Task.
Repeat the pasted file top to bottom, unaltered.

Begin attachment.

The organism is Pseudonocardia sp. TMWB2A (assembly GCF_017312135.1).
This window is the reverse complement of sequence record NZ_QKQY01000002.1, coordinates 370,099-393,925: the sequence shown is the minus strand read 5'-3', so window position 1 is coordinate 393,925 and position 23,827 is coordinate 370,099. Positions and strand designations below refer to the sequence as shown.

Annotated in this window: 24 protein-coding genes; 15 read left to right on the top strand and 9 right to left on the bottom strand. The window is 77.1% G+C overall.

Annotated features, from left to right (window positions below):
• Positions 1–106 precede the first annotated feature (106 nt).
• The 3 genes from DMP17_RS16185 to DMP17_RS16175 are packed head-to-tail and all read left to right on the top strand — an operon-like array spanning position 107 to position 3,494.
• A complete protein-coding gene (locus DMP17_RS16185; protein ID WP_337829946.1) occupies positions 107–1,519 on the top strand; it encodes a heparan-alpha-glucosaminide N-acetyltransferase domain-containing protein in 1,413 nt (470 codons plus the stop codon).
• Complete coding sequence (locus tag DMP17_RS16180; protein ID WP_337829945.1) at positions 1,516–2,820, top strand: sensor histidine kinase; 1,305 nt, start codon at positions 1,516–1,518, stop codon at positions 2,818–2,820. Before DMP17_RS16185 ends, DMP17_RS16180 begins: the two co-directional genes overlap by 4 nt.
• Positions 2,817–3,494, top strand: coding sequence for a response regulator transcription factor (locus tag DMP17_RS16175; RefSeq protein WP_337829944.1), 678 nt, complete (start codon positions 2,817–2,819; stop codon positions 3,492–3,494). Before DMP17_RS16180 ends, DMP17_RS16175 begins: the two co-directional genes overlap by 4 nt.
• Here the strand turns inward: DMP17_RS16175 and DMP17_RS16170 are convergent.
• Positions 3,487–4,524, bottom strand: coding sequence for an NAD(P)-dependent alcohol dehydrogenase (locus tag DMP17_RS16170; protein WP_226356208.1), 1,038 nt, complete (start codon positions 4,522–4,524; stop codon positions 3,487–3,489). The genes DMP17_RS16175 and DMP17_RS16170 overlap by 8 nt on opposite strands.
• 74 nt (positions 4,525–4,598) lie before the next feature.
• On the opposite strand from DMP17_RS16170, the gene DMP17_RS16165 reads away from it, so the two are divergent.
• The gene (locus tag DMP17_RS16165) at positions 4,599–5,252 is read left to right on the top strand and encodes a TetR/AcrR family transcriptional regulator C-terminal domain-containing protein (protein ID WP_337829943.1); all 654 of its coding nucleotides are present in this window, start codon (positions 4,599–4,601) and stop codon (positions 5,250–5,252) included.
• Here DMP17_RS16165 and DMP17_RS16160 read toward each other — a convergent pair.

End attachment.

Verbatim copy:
The organism is Pseudonocardia sp. TMWB2A (assembly GCF_017312135.1).
This window is the reverse complement of sequence record NZ_QKQY01000002.1, coordinates 370,099-393,925: the sequence shown is the minus strand read 5'-3', so window position 1 is coordinate 393,925 and position 23,827 is coordinate 370,099. Positions and strand designations below refer to the sequence as shown.

Annotated in this window: 24 protein-coding genes; 15 read left to right on the top strand and 9 right to left on the bottom strand. The window is 77.1% G+C overall.

Annotated features, from left to right (window positions below):
• Positions 1–106 precede the first annotated feature (106 nt).
• The 3 genes from DMP17_RS16185 to DMP17_RS16175 are packed head-to-tail and all read left to right on the top strand — an operon-like array spanning position 107 to position 3,494.
• A complete protein-coding gene (locus DMP17_RS16185; protein ID WP_337829946.1) occupies positions 107–1,519 on the top strand; it encodes a heparan-alpha-glucosaminide N-acetyltransferase domain-containing protein in 1,413 nt (470 codons plus the stop codon).
• Complete coding sequence (locus tag DMP17_RS16180; protein ID WP_337829945.1) at positions 1,516–2,820, top strand: sensor histidine kinase; 1,305 nt, start codon at positions 1,516–1,518, stop codon at positions 2,818–2,820. Before DMP17_RS16185 ends, DMP17_RS16180 begins: the two co-directional genes overlap by 4 nt.
• Positions 2,817–3,494, top strand: coding sequence for a response regulator transcription factor (locus tag DMP17_RS16175; RefSeq protein WP_337829944.1), 678 nt, complete (start codon positions 2,817–2,819; stop codon positions 3,492–3,494). Before DMP17_RS16180 ends, DMP17_RS16175 begins: the two co-directional genes overlap by 4 nt.
• Here the strand turns inward: DMP17_RS16175 and DMP17_RS16170 are convergent.
• Positions 3,487–4,524, bottom strand: coding sequence for an NAD(P)-dependent alcohol dehydrogenase (locus tag DMP17_RS16170; protein WP_226356208.1), 1,038 nt, complete (start codon positions 4,522–4,524; stop codon positions 3,487–3,489). The genes DMP17_RS16175 and DMP17_RS16170 overlap by 8 nt on opposite strands.
• 74 nt (positions 4,525–4,598) lie before the next feature.
• On the opposite strand from DMP17_RS16170, the gene DMP17_RS16165 reads away from it, so the two are divergent.
• The gene (locus tag DMP17_RS16165) at positions 4,599–5,252 is read left to right on the top strand and encodes a TetR/AcrR family transcriptional regulator C-terminal domain-containing protein (protein ID WP_337829943.1); all 654 of its coding nucleotides are present in this window, start codon (positions 4,599–4,601) and stop codon (positions 5,250–5,252) included.
• Here DMP17_RS16165 and DMP17_RS16160 read toward each other — a convergent pair.